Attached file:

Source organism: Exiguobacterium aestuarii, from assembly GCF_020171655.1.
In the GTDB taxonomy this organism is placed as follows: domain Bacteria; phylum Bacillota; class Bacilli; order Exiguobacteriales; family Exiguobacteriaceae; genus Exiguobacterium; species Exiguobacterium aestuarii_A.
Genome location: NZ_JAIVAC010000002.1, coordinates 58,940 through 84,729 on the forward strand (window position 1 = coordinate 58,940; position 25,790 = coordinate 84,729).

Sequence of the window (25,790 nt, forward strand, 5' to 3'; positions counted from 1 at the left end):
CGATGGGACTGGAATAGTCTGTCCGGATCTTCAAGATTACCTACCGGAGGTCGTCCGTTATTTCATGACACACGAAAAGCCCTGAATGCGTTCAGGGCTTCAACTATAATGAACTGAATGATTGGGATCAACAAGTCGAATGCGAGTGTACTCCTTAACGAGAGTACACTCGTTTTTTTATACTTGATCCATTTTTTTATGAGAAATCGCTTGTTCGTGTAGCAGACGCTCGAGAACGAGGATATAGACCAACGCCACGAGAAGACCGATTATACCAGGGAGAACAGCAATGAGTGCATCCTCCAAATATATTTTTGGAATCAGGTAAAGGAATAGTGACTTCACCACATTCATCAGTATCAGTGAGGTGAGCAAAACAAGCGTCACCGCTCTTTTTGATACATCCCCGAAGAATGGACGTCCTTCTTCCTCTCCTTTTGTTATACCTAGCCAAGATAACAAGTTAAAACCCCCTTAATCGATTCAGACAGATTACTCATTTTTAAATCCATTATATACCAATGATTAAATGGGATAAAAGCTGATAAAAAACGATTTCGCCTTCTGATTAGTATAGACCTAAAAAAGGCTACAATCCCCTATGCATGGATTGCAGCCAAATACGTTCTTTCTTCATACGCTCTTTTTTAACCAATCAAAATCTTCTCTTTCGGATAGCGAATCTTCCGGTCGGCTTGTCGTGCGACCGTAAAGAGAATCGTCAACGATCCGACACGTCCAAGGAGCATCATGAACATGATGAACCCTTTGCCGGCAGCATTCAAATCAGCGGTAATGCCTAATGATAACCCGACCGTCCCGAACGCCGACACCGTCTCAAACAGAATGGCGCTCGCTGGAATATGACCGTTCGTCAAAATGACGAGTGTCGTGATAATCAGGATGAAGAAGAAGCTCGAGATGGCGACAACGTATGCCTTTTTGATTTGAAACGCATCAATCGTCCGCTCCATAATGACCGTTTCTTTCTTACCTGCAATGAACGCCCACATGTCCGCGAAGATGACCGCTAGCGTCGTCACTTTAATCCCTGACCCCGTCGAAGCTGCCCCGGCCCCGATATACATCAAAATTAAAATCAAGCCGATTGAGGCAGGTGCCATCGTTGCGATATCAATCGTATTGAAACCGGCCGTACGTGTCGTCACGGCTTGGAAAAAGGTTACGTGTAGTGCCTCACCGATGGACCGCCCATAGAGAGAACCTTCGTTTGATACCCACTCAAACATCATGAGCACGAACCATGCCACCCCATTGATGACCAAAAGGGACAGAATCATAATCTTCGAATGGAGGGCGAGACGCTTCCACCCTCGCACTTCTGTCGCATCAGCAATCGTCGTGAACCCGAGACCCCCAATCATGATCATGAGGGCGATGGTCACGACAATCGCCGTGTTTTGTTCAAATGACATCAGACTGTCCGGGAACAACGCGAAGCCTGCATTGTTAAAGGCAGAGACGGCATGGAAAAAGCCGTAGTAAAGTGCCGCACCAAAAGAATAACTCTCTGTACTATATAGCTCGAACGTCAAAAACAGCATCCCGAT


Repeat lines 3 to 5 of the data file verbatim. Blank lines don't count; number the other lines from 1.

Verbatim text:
Genome location: NZ_JAIVAC010000002.1, coordinates 58,940 through 84,729 on the forward strand (window position 1 = coordinate 58,940; position 25,790 = coordinate 84,729).

Sequence of the window (25,790 nt, forward strand, 5' to 3'; positions counted from 1 at the left end):
CGATGGGACTGGAATAGTCTGTCCGGATCTTCAAGATTACCTACCGGAGGTCGTCCGTTATTTCATGACACACGAAAAGCCCTGAATGCGTTCAGGGCTTCAACTATAATGAACTGAATGATTGGGATCAACAAGTCGAATGCGAGTGTACTCCTTAACGAGAGTACACTCGTTTTTTTATACTTGATCCATTTTTTTATGAGAAATCGCTTGTTCGTGTAGCAGACGCTCGAGAACGAGGATATAGACCAACGCCACGAGAAGACCGATTATACCAGGGAGAACAGCAATGAGTGCATCCTCCAAATATATTTTTGGAATCAGGTAAAGGAATAGTGACTTCACCACATTCATCAGTATCAGTGAGGTGAGCAAAACAAGCGTCACCGCTCTTTTTGATACATCCCCGAAGAATGGACGTCCTTCTTCCTCTCCTTTTGTTATACCTAGCCAAGATAACAAGTTAAAACCCCCTTAATCGATTCAGACAGATTACTCATTTTTAAATCCATTATATACCAATGATTAAATGGGATAAAAGCTGATAAAAAACGATTTCGCCTTCTGATTAGTATAGACCTAAAAAAGGCTACAATCCCCTATGCATGGATTGCAGCCAAATACGTTCTTTCTTCATACGCTCTTTTTTAACCAATCAAAATCTTCTCTTTCGGATAGCGAATCTTCCGGTCGGCTTGTCGTGCGACCGTAAAGAGAATCGTCAACGATCCGACACGTCCAAGGAGCATCATGAACATGATGAACCCTTTGCCGGCAGCATTCAAATCAGCGGTAATGCCTAATGATAACCCGACCGTCCCGAACGCCGACACCGTCTCAAACAGAATGGCGCTCGCTGGAATATGACCGTTCGTCAAAATGACGAGTGTCGTGATAATCAGGATGAAGAAGAAGCTCGAGATGGCGACAACGTATGCCTTTTTGATTTGAAACGCATCAATCGTCCGCTCCATAATGACCGTTTCTTTCTTACCTGCAATGAACGCCCACATGTCCGCGAAGATGACCGCTAGCGTCGTCACTTTAATCCCTGACCCCGTCGAAGCTGCCCCGGCCCCGATATACATCAAAATTAAAATCAAGCCGATTGAGGCAGGTGCCATCGTTGCGATATCAATCGTATTGAAACCGGCCGTACGTGTCGTCACGGCTTGGAAAAAGGTTACGTGTAGTGCCTCACCGATGGACCGCCCATAGAGAGAACCTTCGTTTGATACCCACTCAAACATCATGAGCACGAACCATGCCACCCCATTGATGACCAAAAGGGACAGAATCATAATCTTCGAATGGAGGGCGAGACGCTTCCACCCTCGCACTTCTGTCGCATCAGCAATCGTCGTGAACCCGAGACCCCCAATCATGATCATGAGGGCGATGGTCACGACAATCGCCGTGTTTTGTTCAAATGACATCAGACTGTCCGGGAACAACGCGAAGCCTGCATTGTTAAAGGCAGAGACGGCATGGAAAAAGCCGTAGTAAAGTGCCGCACCAAAAGAATAACTCTCTGTACTATATAGCTCGAACGTCAAAAACAGCATCCCGAT